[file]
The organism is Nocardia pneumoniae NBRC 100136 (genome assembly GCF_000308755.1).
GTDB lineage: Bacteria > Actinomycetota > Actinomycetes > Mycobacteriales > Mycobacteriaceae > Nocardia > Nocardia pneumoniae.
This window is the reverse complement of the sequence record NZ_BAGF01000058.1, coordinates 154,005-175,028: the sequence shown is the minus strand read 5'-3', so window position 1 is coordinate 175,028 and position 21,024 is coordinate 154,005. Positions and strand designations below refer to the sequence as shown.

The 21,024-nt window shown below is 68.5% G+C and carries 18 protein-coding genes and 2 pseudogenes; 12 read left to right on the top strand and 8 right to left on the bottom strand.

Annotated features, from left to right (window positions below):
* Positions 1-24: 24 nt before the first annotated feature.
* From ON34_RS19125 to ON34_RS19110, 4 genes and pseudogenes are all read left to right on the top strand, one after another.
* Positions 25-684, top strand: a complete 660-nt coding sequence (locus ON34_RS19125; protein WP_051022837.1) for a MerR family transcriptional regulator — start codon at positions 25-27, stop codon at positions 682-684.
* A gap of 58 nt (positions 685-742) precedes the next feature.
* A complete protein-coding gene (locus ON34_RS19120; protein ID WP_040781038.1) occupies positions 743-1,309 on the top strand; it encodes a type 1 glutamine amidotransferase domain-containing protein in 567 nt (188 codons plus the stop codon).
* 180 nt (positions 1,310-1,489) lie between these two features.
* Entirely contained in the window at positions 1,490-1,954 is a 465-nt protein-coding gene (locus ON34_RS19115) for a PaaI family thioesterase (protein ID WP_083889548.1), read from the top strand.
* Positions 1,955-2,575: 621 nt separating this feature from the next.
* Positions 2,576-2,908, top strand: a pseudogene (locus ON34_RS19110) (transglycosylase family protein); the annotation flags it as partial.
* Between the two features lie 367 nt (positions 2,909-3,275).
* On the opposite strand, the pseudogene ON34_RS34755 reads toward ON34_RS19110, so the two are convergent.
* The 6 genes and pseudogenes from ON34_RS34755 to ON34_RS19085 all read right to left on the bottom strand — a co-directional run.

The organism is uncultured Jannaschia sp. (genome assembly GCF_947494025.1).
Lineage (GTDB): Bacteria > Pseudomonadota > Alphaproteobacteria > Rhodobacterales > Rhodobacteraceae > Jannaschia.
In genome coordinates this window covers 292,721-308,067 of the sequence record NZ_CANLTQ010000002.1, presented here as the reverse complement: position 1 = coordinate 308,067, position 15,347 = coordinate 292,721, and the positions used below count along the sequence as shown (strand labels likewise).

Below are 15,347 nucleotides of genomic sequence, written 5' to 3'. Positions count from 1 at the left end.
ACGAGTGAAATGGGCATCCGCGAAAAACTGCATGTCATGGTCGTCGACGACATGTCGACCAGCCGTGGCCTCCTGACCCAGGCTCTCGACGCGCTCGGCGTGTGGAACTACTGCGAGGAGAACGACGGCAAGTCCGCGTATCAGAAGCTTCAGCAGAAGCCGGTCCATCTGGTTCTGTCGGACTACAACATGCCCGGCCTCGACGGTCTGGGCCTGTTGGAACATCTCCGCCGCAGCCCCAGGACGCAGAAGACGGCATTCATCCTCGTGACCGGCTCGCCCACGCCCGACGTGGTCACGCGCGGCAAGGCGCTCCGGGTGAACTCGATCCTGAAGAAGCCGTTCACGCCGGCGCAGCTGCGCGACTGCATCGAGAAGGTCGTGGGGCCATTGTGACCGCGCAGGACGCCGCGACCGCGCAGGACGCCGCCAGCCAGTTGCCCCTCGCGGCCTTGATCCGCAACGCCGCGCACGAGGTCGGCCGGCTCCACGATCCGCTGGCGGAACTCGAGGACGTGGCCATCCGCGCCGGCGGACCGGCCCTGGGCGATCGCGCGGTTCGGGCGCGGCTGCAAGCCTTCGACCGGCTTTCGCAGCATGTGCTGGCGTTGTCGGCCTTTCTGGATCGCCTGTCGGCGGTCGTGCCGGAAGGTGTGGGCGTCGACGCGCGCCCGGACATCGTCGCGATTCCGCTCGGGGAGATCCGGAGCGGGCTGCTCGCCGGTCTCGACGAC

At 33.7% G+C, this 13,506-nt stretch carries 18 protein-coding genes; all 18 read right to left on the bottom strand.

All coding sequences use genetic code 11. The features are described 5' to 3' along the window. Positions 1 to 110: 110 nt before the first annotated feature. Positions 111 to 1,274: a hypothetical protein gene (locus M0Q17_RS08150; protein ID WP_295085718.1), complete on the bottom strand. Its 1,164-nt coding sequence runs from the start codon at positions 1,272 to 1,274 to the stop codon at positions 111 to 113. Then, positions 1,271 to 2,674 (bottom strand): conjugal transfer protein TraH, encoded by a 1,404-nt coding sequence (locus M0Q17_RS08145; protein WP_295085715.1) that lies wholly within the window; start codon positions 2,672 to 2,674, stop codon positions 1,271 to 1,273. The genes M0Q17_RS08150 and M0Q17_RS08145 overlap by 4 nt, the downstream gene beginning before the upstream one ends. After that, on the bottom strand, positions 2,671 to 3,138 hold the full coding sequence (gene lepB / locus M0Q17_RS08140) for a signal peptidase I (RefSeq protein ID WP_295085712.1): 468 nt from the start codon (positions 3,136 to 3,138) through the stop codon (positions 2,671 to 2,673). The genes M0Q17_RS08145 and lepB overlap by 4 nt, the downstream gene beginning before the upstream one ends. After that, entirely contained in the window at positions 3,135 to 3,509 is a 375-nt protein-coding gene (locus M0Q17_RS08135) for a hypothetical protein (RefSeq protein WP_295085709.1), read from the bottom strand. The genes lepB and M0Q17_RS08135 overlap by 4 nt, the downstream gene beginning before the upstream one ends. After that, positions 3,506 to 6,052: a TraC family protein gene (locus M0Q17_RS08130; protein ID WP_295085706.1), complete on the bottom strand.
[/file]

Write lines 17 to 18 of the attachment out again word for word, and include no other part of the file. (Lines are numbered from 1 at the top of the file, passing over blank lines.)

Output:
* The 6 genes and pseudogenes from ON34_RS34755 to ON34_RS19085 all read right to left on the bottom strand — a co-directional run.

The organism is uncultured Jannaschia sp. (genome assembly GCF_947494025.1).